U.S. Navy Carrier Strike Group Operations and High-Throughput, All-Weather X-band SATCOM


Navies around the globe know that not all radio frequency bands are created equal. As the graphic below depicts, radio signals with frequencies above 10 gigahertz (GHz) are crippled by atmospheric attenuation (i.e. “rain fade”) that degrades signal strength very quickly in hot, humid tropical environments; cold, rainy or overcast environments; sandy or dusty environments; and everything else in between. U.S. Navy carrier strike groups (CSGs) are currently deployed in each of these operating environments, which naturally makes U.S. Navy use of Ku-band (12-18 GHz) and Ka-band (26.5-40 GHz) problematic and costly. The natural answer to high rates of attenuation would be to shift to a lower frequency band, but lower frequency bands, such as C- band (4-8 GHz) attenuate less – but offer lower data rates. Navy satellite communications (SATCOM) users, and all savvy government users, have found the perfect balance of high-throughput and all-weather performance. That perfect balance is X-band SATCOM (7.25-8.4 GHz), and its balance of high-throughput, all-weather performance is so good that X-band has been specially reserved by the International Telecommunications Union (ITU) for government use only.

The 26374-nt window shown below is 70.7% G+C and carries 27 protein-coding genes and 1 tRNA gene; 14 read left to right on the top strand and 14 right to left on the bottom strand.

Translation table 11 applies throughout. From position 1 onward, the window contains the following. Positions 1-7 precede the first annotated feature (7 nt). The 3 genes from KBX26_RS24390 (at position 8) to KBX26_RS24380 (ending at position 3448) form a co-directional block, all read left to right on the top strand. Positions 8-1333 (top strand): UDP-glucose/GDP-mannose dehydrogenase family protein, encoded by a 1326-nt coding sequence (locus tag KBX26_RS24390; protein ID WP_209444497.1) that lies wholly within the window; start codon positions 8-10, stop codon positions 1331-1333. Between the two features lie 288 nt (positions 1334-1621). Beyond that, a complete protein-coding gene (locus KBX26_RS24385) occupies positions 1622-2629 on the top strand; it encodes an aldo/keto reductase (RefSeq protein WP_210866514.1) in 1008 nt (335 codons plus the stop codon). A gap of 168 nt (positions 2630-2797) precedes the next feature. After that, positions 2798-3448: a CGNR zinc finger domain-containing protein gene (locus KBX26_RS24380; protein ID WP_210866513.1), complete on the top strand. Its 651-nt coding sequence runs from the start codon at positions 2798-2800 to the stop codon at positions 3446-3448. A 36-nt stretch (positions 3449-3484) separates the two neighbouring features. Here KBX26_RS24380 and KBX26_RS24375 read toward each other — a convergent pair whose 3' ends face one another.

X-band is a key part of the U.S. Navy’s communications architecture because it is highly resistant to the effects of rain, snow, salt fog, dust, and even the effects of ice and fungal accumulation. The Navy Multiband Terminal (NMT), incorporating X-band, is widely deployed on U.S. Navy surface ships and submarines, and allows powerful CSGs and smaller flotillas – even peacetime steaming single-ship operations – to take advantage of X-band’s unique blend of properties. The U.S Navy’s premier airborne programs, the MQ-4C Triton UAV and P-8 Poseidon, also utilize X-band for these same reasons. X-band is so good, in fact, that the Department of Defense already includes it in its multi-billion dollar premier Wideband Global SATCOM (WGS) constellation.

The news about X-band gets even better: even though X-band is reserved for government use only, these government users can purchase it commercially – just like any other SATCOM frequency band. XTAR has been providing X-band satellite communications services to government users since 2005. This means that a government user can enjoy all high-throughput, all-weather performance of X-band while enjoying the benefits of rapid, agile scheduling and occasional use service plans to keep costs down – and a frequency band devoid of price spikes, congestion, interference, and weather performance problems that characterize the Ku- and Ka- frequency bands today.

X-band: High throughput, all-weather performance. Devoid of price spikes, congestion, and interference. Reserved for government use. Available commercially from XTAR. The U.S. Department of Defense already gets it. So do many foreign militaries around the world. Now see what X-band can do for you.